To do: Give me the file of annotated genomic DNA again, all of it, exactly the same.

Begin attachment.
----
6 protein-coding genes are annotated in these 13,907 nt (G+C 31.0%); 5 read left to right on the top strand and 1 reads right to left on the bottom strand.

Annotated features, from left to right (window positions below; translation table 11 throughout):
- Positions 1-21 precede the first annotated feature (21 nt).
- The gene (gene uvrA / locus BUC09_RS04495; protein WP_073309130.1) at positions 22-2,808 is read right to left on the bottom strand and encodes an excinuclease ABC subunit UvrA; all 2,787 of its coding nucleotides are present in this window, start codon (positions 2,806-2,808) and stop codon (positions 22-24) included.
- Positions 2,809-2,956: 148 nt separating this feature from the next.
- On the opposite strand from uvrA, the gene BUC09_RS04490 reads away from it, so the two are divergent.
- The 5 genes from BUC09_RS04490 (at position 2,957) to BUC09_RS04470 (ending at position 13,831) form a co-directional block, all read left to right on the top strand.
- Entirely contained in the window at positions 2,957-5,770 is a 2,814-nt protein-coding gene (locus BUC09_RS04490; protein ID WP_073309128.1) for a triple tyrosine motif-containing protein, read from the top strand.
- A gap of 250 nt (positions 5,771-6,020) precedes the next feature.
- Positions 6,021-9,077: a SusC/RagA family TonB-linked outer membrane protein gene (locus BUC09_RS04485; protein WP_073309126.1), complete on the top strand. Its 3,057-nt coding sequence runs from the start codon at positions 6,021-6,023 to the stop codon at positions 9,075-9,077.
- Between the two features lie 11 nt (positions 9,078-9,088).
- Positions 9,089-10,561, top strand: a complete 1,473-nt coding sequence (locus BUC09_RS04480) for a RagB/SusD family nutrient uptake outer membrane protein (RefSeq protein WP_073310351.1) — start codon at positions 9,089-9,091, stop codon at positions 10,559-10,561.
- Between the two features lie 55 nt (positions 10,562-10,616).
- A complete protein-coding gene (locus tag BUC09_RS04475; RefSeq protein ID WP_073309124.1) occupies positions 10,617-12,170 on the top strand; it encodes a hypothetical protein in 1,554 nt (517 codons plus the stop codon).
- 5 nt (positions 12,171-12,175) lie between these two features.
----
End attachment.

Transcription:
6 protein-coding genes are annotated in these 13,907 nt (G+C 31.0%); 5 read left to right on the top strand and 1 reads right to left on the bottom strand.

Annotated features, from left to right (window positions below; translation table 11 throughout):
- Positions 1-21 precede the first annotated feature (21 nt).
- The gene (gene uvrA / locus BUC09_RS04495; protein WP_073309130.1) at positions 22-2,808 is read right to left on the bottom strand and encodes an excinuclease ABC subunit UvrA; all 2,787 of its coding nucleotides are present in this window, start codon (positions 2,806-2,808) and stop codon (positions 22-24) included.
- Positions 2,809-2,956: 148 nt separating this feature from the next.
- On the opposite strand from uvrA, the gene BUC09_RS04490 reads away from it, so the two are divergent.
- The 5 genes from BUC09_RS04490 (at position 2,957) to BUC09_RS04470 (ending at position 13,831) form a co-directional block, all read left to right on the top strand.
- Entirely contained in the window at positions 2,957-5,770 is a 2,814-nt protein-coding gene (locus BUC09_RS04490; protein ID WP_073309128.1) for a triple tyrosine motif-containing protein, read from the top strand.
- A gap of 250 nt (positions 5,771-6,020) precedes the next feature.
- Positions 6,021-9,077: a SusC/RagA family TonB-linked outer membrane protein gene (locus BUC09_RS04485; protein WP_073309126.1), complete on the top strand. Its 3,057-nt coding sequence runs from the start codon at positions 6,021-6,023 to the stop codon at positions 9,075-9,077.
- Between the two features lie 11 nt (positions 9,078-9,088).
- Positions 9,089-10,561, top strand: a complete 1,473-nt coding sequence (locus BUC09_RS04480) for a RagB/SusD family nutrient uptake outer membrane protein (RefSeq protein WP_073310351.1) — start codon at positions 9,089-9,091, stop codon at positions 10,559-10,561.
- Between the two features lie 55 nt (positions 10,562-10,616).
- A complete protein-coding gene (locus tag BUC09_RS04475; RefSeq protein ID WP_073309124.1) occupies positions 10,617-12,170 on the top strand; it encodes a hypothetical protein in 1,554 nt (517 codons plus the stop codon).
- 5 nt (positions 12,171-12,175) lie between these two features.